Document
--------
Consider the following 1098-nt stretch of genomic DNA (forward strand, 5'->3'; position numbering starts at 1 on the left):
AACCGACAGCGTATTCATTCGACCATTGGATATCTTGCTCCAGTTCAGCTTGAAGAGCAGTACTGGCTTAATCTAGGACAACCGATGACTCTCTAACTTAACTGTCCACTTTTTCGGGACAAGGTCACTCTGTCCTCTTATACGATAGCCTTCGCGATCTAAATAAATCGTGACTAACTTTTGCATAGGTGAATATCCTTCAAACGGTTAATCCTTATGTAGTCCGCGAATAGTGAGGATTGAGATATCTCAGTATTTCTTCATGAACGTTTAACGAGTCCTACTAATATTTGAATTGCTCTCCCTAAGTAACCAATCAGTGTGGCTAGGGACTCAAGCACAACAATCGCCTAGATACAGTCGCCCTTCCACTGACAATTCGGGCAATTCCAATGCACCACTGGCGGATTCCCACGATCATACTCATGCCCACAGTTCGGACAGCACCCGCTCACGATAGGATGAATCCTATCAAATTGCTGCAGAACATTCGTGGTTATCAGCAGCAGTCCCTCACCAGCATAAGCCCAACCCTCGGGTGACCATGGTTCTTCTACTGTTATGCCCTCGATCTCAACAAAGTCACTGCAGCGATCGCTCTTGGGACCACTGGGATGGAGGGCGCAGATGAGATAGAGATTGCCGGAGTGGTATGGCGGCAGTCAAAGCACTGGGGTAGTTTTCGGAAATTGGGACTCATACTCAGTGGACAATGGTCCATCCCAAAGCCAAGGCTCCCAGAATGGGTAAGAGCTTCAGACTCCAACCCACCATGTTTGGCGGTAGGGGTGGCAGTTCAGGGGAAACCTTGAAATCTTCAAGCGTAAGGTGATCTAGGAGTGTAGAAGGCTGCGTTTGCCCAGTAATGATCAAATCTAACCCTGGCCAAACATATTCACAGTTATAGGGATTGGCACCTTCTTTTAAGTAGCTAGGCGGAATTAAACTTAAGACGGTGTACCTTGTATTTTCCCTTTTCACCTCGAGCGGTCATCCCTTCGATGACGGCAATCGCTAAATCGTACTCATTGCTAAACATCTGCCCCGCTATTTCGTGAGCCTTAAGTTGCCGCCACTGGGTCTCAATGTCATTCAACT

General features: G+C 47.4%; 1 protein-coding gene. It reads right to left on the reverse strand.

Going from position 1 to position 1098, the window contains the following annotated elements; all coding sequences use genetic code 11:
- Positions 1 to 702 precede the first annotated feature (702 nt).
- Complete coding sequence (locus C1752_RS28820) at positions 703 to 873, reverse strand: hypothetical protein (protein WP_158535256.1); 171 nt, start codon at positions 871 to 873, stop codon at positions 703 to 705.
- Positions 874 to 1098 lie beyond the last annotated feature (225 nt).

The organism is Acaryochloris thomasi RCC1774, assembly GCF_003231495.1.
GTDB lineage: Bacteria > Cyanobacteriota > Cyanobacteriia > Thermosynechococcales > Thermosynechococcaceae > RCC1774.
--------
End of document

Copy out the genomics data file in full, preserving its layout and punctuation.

Consider the following 1098-nt stretch of genomic DNA (forward strand, 5'->3'; position numbering starts at 1 on the left):
AACCGACAGCGTATTCATTCGACCATTGGATATCTTGCTCCAGTTCAGCTTGAAGAGCAGTACTGGCTTAATCTAGGACAACCGATGACTCTCTAACTTAACTGTCCACTTTTTCGGGACAAGGTCACTCTGTCCTCTTATACGATAGCCTTCGCGATCTAAATAAATCGTGACTAACTTTTGCATAGGTGAATATCCTTCAAACGGTTAATCCTTATGTAGTCCGCGAATAGTGAGGATTGAGATATCTCAGTATTTCTTCATGAACGTTTAACGAGTCCTACTAATATTTGAATTGCTCTCCCTAAGTAACCAATCAGTGTGGCTAGGGACTCAAGCACAACAATCGCCTAGATACAGTCGCCCTTCCACTGACAATTCGGGCAATTCCAATGCACCACTGGCGGATTCCCACGATCATACTCATGCCCACAGTTCGGACAGCACCCGCTCACGATAGGATGAATCCTATCAAATTGCTGCAGAACATTCGTGGTTATCAGCAGCAGTCCCTCACCAGCATAAGCCCAACCCTCGGGTGACCATGGTTCTTCTACTGTTATGCCCTCGATCTCAACAAAGTCACTGCAGCGATCGCTCTTGGGACCACTGGGATGGAGGGCGCAGATGAGATAGAGATTGCCGGAGTGGTATGGCGGCAGTCAAAGCACTGGGGTAGTTTTCGGAAATTGGGACTCATACTCAGTGGACAATGGTCCATCCCAAAGCCAAGGCTCCCAGAATGGGTAAGAGCTTCAGACTCCAACCCACCATGTTTGGCGGTAGGGGTGGCAGTTCAGGGGAAACCTTGAAATCTTCAAGCGTAAGGTGATCTAGGAGTGTAGAAGGCTGCGTTTGCCCAGTAATGATCAAATCTAACCCTGGCCAAACATATTCACAGTTATAGGGATTGGCACCTTCTTTTAAGTAGCTAGGCGGAATTAAACTTAAGACGGTGTACCTTGTATTTTCCCTTTTCACCTCGAGCGGTCATCCCTTCGATGACGGCAATCGCTAAATCGTACTCATTGCTAAACATCTGCCCCGCTATTTCGTGAGCCTTAAGTTGCCGCCACTGGGTCTCAATGTCATTCAACT

General features: G+C 47.4%; 1 protein-coding gene. It reads right to left on the reverse strand.

Going from position 1 to position 1098, the window contains the following annotated elements; all coding sequences use genetic code 11:
- Positions 1 to 702 precede the first annotated feature (702 nt).
- Complete coding sequence (locus C1752_RS28820) at positions 703 to 873, reverse strand: hypothetical protein (protein WP_158535256.1); 171 nt, start codon at positions 871 to 873, stop codon at positions 703 to 705.
- Positions 874 to 1098 lie beyond the last annotated feature (225 nt).

The organism is Acaryochloris thomasi RCC1774, assembly GCF_003231495.1.
GTDB lineage: Bacteria > Cyanobacteriota > Cyanobacteriia > Thermosynechococcales > Thermosynechococcaceae > RCC1774.